Liberty University is denying its president did anything improper when the university transferred a sports facility to a university graduate who also worked as his personal trainer.
Reuters this week released an exclusive story implying the deal was shady. The headline read, “Falwell steered Liberty University land deal benefiting his personal trainer.”
But Liberty says the deal benefited the school and that the property had become a “drain on university resources.” A Liberty spokesperson pointed Christian Headlines to the statement supplied to Reuters.
The property, which includes tennis courts and a fitness center, was transferred in 2016 to Benjamin Crosswhite, who also had served as a personal fitness trainer to president Jerry Falwell Jr., and his wife. Crosswhite didn’t put any of his own money down toward the purchase price, Reuters said. It is now known as Crosswhite Athletic Club.
Liberty currently is leasing the tennis courts from Crosswhite Athletic Club, and Liberty’s tennis teams use them for practice, matches and tournaments.
A donor had given the athletic club (then the Sports Racket) to the university in 2011 but it became a “drain on university resources,” the statement to Reuters read. Because Benjamin Crosswhite already had been leasing gym space from the university when it owned it, he became the “most viable purchaser,” the statement said.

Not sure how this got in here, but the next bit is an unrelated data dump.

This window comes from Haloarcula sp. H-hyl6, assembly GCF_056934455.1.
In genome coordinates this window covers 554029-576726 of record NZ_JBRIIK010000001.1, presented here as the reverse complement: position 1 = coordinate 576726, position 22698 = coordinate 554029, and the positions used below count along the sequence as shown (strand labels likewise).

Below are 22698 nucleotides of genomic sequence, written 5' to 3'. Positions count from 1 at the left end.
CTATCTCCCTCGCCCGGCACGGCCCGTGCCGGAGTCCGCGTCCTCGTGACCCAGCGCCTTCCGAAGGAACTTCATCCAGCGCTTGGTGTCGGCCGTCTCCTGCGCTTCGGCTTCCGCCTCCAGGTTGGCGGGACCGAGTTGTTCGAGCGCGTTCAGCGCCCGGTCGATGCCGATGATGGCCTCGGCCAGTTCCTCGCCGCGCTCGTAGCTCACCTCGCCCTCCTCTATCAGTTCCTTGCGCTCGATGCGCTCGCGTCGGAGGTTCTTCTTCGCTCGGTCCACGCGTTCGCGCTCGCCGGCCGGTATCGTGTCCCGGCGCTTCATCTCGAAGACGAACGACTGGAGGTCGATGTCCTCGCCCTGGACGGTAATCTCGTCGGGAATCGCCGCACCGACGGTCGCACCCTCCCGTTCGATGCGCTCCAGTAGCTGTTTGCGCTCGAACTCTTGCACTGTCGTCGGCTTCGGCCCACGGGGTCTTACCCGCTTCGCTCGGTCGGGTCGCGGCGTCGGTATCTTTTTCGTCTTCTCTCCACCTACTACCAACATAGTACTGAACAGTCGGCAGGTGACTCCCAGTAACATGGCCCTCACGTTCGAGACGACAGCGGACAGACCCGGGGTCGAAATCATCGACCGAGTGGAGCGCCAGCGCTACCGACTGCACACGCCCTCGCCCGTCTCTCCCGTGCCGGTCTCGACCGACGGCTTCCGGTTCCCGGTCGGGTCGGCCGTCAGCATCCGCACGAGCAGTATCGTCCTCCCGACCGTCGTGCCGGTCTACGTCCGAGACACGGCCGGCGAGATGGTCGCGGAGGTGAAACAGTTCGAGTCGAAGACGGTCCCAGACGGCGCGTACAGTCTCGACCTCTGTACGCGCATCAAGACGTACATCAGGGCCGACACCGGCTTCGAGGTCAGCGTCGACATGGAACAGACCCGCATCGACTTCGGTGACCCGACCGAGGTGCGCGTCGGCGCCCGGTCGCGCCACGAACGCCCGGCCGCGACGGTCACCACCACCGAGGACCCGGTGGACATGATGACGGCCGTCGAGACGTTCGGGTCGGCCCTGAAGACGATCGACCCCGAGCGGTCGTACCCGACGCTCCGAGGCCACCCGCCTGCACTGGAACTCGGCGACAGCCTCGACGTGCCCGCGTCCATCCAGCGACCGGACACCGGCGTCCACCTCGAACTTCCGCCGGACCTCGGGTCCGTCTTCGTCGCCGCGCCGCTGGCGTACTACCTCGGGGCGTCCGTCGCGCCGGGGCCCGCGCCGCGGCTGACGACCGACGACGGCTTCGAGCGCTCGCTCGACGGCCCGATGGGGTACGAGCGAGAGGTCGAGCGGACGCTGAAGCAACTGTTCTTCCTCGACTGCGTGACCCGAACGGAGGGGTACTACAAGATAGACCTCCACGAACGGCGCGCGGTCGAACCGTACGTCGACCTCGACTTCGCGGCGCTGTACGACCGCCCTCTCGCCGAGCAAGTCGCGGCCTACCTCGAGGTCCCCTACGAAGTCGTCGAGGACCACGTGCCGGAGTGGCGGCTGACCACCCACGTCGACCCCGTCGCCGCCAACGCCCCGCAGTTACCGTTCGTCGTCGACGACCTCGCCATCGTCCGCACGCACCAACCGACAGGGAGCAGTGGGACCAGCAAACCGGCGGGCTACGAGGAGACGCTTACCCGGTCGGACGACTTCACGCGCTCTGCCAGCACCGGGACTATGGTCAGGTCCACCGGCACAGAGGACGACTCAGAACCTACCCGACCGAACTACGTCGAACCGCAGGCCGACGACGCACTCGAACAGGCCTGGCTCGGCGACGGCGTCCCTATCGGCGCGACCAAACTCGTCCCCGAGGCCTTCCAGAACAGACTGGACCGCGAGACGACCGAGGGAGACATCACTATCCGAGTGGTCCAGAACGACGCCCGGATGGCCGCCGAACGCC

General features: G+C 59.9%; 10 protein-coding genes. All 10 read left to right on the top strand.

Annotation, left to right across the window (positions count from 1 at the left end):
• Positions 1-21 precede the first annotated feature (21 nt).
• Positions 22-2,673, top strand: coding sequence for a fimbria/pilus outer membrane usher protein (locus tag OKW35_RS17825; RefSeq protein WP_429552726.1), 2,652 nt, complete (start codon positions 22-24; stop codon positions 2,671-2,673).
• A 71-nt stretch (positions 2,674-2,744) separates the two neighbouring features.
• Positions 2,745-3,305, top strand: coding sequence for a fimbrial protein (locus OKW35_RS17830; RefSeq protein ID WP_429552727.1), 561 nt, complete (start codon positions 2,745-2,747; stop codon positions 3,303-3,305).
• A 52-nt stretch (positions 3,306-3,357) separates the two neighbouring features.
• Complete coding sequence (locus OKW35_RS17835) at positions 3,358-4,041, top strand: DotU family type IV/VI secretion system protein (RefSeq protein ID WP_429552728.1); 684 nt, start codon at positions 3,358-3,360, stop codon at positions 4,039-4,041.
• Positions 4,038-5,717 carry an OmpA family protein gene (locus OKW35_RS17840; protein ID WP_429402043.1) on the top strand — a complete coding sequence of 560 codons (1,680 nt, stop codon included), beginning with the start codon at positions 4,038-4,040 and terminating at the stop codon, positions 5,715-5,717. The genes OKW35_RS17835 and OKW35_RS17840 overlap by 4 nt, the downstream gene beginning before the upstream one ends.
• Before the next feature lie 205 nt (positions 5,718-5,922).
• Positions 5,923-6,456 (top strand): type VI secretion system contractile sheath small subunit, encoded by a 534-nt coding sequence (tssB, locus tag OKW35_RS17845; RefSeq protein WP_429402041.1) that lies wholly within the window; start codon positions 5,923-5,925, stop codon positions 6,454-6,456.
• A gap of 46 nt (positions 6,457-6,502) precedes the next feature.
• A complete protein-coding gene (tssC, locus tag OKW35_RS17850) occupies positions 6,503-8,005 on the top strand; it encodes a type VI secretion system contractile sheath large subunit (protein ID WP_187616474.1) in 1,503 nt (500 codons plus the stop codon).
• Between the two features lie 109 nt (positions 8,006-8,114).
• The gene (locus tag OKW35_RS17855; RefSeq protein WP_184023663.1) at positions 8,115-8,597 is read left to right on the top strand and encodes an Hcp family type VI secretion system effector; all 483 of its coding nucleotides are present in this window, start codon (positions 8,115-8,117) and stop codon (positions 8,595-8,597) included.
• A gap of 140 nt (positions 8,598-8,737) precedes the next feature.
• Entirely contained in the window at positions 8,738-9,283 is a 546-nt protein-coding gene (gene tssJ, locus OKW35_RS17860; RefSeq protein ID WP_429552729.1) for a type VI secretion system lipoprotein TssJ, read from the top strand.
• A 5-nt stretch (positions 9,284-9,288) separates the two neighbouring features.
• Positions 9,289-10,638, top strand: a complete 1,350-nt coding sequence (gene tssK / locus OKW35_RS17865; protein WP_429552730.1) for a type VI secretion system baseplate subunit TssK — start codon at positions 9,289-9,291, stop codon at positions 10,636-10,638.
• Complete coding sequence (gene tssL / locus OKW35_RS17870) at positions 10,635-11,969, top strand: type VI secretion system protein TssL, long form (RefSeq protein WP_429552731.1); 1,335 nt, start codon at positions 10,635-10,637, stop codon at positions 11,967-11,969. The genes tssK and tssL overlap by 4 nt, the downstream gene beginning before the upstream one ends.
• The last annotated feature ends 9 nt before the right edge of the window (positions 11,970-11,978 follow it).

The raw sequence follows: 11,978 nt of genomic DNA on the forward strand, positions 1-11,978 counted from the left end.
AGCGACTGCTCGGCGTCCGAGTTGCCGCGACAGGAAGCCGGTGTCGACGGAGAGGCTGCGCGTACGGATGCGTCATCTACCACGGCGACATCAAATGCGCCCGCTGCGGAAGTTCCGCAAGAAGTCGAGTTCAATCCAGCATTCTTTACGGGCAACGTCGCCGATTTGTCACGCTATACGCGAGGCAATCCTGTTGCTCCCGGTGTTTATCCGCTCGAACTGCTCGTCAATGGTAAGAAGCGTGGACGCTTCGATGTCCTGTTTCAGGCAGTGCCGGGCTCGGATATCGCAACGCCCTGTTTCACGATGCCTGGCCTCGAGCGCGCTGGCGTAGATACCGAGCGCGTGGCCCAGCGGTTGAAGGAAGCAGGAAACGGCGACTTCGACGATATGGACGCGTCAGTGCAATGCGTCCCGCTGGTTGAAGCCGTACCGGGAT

“Liberty said it adjusted the price and financed Crosswhite’s purchase because its tennis team would continue to use the courts,” Reuters reported.
Falwell has “tried to be a business mentor” to Crosswhite, the statement said, but that did not “cause him to abandon his fiduciary duties” to Liberty University.
Douglas Anderson, a governance specialist and a former internal audit chief at Dow Chemical Co, told Reuters the “concern is whether the university’s president wanted to do his personal trainer a favor and used Liberty assets to do it.”
Photo courtesy: Getty Images/Alex Wong
Michael Foust has covered the intersection of faith and news for 20 years. His stories have appeared in Baptist Press, Christianity Today, The Christian Post, The Leaf-Chronicle, the Toronto Star and the Knoxville News-Sentinel.